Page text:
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Unit 2 Manufacturing Materials Ch 3-5 R. Thomas Wright.

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1 Unit 2 Manufacturing Materials Ch 3-5 R. Thomas Wright

2 Manufacturing Changes resources into more useful products. – Hardware – Wood products – Metal products – Plastics – Glass – Ceramic – Medicine

3 Materials Used in Manufacturing Are derived from two sources – Organic Materials: Traced back to living things Coal, Petroleum, and Wood – Inorganic Materials: Non-living Ores and earth elements Copper, Gold, Aluminum, Glass, Cement, and Rock

4 Three States of Organic and Inorganic Materials Gases, Liquids, and Solids Non-Engineering Materials: are gases and liquids that must be confined in a container to hold shape. Engineering Materials: are solid materials that will hold their shape without outside support. – Engineering Materials are divided into four categories: Metallic Materials Polymeric Materials Ceramic Materials Composite Materials (Newest Form)

5 Metallic Materials Inorganic, crystalline substances with a wide range of physical and mechanical properties. Pure metals are usually not used in their raw state. They are converted Alloy: Mixture of two or more metals or inorganic materials. – Brass = copper + zinc

6 Metallic Materials Ferrous Metals Ferrous Metals are derived from iron and are composed of more than 90% iron and less than 10% induced carbon All ferrous metals are technically termed as Iron Carbon Alloys Steel is grouped into two categories – Carbon Steel – High Alloy Steel

7 Metallic Materials Ferrous Metals – Carbon Steel Carbon Steel: Most common form of steel where carbon is the major alloying element – Can have up to 1% Carbon (C) – No more than 1.65% Manganese (Mn) –.60% Silicon (Si) –.60% Copper (Cu)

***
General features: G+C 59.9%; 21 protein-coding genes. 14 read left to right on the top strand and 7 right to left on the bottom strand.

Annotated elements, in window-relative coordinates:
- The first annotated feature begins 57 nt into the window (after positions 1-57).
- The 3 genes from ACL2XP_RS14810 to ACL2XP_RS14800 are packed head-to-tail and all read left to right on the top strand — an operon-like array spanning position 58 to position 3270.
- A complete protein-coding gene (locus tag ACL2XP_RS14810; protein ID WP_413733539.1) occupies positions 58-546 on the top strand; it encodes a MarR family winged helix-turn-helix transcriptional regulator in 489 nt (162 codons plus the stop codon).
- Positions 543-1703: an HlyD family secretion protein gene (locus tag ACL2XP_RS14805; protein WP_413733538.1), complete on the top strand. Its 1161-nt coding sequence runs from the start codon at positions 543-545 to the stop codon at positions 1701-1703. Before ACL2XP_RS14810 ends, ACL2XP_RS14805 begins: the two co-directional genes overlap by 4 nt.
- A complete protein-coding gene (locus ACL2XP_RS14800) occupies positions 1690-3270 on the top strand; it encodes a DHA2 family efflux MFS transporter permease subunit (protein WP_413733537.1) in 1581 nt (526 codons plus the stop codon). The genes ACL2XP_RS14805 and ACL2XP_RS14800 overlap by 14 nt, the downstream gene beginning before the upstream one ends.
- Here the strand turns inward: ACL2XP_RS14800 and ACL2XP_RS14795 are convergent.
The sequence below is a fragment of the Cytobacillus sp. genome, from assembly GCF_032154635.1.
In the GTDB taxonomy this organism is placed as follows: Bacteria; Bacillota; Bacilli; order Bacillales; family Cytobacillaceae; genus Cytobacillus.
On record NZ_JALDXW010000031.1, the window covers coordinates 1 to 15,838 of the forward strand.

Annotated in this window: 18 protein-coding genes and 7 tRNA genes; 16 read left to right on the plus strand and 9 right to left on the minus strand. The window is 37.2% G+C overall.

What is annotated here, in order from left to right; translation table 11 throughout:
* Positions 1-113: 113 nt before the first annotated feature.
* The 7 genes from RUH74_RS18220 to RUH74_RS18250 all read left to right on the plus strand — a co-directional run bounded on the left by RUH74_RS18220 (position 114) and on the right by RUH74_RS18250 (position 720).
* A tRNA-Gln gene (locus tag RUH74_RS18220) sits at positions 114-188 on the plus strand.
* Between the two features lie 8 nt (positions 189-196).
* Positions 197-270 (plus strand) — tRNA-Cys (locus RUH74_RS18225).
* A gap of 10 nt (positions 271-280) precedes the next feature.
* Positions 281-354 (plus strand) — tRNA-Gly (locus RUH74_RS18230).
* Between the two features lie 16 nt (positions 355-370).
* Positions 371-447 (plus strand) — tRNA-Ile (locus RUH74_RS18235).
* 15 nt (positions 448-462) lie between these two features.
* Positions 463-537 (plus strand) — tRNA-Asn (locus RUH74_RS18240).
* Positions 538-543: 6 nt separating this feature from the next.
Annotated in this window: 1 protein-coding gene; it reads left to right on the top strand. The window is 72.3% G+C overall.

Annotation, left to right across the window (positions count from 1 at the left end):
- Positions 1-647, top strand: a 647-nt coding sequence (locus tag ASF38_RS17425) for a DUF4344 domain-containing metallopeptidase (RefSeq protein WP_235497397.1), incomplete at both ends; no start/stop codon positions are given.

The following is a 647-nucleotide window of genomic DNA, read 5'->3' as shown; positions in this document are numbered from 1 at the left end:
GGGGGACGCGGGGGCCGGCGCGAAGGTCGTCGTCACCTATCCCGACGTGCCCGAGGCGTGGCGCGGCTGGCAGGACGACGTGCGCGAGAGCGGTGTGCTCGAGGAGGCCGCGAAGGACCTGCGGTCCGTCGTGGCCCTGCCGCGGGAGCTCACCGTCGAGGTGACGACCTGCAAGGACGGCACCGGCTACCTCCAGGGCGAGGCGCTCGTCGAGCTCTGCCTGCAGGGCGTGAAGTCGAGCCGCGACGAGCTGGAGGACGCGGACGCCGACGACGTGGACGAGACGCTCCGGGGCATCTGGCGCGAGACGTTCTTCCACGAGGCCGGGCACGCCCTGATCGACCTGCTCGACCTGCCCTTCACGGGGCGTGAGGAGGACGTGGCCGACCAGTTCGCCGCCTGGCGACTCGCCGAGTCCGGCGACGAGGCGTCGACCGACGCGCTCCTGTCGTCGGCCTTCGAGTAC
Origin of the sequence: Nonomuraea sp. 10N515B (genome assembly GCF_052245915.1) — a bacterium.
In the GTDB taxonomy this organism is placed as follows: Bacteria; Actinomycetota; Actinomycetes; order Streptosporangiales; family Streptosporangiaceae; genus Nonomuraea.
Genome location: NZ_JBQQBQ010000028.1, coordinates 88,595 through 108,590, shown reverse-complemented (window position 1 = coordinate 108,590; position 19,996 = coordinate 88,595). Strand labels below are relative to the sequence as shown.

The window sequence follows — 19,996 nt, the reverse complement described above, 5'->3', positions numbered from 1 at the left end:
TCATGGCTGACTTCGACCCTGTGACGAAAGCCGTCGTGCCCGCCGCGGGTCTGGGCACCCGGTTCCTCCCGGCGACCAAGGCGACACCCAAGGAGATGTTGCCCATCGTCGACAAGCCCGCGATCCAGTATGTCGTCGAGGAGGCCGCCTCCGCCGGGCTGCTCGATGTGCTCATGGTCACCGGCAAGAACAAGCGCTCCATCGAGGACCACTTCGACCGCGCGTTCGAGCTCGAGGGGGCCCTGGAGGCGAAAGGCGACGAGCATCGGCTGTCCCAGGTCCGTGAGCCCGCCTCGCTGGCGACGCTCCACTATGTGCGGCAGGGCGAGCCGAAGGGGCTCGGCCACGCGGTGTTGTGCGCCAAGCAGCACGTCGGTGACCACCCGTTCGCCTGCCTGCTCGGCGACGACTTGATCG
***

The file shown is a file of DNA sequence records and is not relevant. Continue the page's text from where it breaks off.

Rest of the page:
8 Metallic Materials Ferrous Metals – Carbon Steel-Classification Carbon steel is classified by a numbering system and then divided into a specific class American Iron and Steel Institute (AISI) numbering system (4 Digit System): – AISI 1030 = 1 (1 st digit) = Carbon (C) Steel 30 (Last 2 digits) = carbon (C) content in points or 1/100% – 30 x.01 =.30% carbon (C)

9 Metallic Materials Ferrous Metals – Carbon Steel-Classification AISI 1030 =.30% carbon (C) content.30% (C) and ↓ = Low Carbon Steel.30% (C) to.55% (C) = Medium Carbon Steel.55% (C) ↑ = High Carbon Steel

10 Metallic Materials Ferrous Metals – High Alloy Steel High Alloy Steels: Special steels alloyed with molybdenum, nickel, tungsten, or other elements. (Tool steel or high speed steel) – High-Speed or Tool Steel: generic name applied to all steels that hold their sharpness under high heat. Molybdenum, and tungsten resist the heat. – Stainless Steel: Iron-carbon-chromium-nickel alloyed steel. Chromium oxide on the surface level that resists corrosion.

11 Metallic Materials Non-Ferrous Metals Non-Ferrous: Metals that do not have iron as the main ingredient. – Aluminum: Bauxite ore converted into aluminum oxide. 99.3% pure and lightweight – Copper: 99.9% pure Brass = Copper and Zinc alloy Bronze = Copper-Tin or Copper-Aluminum Nickel Silver = Copper is 70% ingredient – Lead: Heavy and soft metal Toxic!!!!

12 Microstructure Microstructure: The way molecules and crystals are arranged in a material. Must be viewed under a microscope because the structure is so small – Determines what a material is

13 Properties Properties are traits or qualities that are specific to a material. – Determines what materials will be used for

14 Physical Properties Physical Properties: Characteristics that describe the size, density, or surface texture of a product. What one will see when they look at this material

15 Mechanical Properties Mechanical Properties: Characteristics that govern how a material will react to force or load. – Compression – Tension – Shear – Torsion

16 Chemical Properties Chemical Properties: How materials will react to different chemicals – Stainless Steel

17 Thermal Properties Thermal Properties: How materials will react to temperature

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